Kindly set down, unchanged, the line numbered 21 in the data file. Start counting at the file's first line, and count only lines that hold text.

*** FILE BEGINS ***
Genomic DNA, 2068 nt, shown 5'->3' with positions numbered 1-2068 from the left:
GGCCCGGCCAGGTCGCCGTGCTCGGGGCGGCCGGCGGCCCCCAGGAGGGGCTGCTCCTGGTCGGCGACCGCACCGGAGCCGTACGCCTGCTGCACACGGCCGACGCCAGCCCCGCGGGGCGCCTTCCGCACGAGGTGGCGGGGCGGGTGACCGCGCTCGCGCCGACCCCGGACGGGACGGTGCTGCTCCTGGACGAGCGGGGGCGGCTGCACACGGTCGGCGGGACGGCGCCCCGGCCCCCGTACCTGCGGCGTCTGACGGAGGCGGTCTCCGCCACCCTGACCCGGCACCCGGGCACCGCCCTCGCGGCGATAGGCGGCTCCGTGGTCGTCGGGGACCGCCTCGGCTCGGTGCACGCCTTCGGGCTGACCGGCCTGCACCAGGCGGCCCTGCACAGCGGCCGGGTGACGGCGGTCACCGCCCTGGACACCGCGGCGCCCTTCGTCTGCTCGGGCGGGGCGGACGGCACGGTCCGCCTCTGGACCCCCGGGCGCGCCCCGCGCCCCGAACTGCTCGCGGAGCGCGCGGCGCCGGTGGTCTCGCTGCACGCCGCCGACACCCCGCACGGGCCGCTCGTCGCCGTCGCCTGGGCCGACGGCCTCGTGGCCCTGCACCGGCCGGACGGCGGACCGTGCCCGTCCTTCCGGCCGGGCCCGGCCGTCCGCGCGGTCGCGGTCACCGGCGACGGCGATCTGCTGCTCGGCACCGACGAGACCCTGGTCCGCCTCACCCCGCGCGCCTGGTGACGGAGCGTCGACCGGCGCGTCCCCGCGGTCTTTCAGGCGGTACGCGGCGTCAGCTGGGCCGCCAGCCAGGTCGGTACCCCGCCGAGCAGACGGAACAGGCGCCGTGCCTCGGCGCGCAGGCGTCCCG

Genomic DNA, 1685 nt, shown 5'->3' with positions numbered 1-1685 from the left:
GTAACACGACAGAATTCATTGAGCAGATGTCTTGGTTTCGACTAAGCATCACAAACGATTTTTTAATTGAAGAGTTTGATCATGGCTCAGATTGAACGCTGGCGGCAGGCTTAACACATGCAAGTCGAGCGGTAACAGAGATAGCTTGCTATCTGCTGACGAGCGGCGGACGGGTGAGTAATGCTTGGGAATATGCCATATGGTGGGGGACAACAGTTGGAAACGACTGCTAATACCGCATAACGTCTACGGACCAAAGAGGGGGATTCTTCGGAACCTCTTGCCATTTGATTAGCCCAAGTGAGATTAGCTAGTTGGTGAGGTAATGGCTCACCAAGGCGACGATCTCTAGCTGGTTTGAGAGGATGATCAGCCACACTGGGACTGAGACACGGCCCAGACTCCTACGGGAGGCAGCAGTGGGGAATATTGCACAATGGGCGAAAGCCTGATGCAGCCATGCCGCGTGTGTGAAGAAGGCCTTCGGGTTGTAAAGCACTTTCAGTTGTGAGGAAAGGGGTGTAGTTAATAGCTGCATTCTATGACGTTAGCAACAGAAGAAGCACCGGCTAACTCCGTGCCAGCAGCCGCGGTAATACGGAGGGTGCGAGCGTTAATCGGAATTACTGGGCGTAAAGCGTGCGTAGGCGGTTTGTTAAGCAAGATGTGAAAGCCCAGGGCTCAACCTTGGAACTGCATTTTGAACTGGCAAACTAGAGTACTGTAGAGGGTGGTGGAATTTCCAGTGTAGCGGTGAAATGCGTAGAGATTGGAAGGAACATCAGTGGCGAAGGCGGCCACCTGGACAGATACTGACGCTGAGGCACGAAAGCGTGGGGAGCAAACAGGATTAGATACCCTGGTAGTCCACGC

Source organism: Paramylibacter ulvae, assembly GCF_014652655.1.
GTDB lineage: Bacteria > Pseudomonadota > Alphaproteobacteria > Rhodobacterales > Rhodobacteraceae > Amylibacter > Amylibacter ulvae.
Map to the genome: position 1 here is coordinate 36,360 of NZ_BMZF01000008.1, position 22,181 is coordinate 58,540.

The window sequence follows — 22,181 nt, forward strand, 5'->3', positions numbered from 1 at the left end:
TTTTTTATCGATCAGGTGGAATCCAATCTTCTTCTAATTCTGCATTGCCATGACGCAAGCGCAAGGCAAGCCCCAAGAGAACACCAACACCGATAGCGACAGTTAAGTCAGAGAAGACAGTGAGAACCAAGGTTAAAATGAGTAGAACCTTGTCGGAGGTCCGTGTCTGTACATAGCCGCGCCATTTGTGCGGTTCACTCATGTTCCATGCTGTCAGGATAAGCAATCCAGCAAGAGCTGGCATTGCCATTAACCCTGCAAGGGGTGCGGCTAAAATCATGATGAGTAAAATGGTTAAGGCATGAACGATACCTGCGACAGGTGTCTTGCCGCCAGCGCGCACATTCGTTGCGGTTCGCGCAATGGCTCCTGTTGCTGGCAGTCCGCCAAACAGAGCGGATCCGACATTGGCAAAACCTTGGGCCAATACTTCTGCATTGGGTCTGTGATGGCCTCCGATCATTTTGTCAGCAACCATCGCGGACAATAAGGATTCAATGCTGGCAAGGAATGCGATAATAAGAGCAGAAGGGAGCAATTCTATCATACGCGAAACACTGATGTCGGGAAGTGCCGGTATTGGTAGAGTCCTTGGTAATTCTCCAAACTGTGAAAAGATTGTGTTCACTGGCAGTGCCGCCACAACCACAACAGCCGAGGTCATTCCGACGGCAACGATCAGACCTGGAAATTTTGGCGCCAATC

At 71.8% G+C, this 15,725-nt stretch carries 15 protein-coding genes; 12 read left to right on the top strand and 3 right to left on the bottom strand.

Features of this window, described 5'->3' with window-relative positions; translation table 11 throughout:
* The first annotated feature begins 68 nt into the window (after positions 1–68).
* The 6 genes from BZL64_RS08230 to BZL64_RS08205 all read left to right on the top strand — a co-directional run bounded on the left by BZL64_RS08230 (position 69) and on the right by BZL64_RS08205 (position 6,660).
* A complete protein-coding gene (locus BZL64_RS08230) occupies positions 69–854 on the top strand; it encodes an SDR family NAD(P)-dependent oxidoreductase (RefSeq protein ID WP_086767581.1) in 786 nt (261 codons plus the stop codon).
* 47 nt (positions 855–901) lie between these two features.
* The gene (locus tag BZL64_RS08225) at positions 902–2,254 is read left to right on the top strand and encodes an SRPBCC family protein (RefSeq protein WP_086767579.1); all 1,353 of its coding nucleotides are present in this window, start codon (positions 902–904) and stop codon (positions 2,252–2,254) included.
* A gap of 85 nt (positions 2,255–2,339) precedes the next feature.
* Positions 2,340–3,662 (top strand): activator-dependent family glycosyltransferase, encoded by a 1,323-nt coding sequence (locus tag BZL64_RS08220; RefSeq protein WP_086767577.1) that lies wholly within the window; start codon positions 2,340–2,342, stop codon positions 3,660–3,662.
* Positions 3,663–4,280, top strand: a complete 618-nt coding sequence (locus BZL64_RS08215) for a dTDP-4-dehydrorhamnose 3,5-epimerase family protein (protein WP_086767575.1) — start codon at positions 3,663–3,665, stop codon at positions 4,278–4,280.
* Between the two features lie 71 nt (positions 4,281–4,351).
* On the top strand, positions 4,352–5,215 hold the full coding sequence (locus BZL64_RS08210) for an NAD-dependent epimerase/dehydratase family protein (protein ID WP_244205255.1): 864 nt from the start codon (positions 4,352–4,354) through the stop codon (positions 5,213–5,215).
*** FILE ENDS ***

* On the top strand, positions 4,352–5,215 hold the full coding sequence (locus BZL64_RS08210) for an NAD-dependent epimerase/dehydratase family protein (protein ID WP_244205255.1): 864 nt from the start codon (positions 4,352–4,354) through the stop codon (positions 5,213–5,215).